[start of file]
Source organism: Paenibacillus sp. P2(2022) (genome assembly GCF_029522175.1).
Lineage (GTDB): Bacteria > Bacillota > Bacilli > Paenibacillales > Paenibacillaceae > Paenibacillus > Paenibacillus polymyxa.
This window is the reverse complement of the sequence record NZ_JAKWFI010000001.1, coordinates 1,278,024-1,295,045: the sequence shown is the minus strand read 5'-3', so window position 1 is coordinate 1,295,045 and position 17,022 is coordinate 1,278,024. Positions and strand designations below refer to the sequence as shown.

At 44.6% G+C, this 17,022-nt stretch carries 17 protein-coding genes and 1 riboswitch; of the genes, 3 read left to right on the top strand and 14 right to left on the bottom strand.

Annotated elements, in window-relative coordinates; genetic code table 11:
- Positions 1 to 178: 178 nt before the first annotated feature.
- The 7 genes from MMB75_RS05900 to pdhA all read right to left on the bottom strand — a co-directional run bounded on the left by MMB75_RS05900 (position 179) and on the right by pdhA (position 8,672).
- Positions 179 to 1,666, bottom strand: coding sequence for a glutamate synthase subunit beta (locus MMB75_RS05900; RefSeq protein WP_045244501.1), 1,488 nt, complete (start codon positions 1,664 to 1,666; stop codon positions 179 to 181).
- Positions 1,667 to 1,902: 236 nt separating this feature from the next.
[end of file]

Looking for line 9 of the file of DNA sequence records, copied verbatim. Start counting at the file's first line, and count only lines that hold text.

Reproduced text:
- Positions 1,667 to 1,902: 236 nt separating this feature from the next.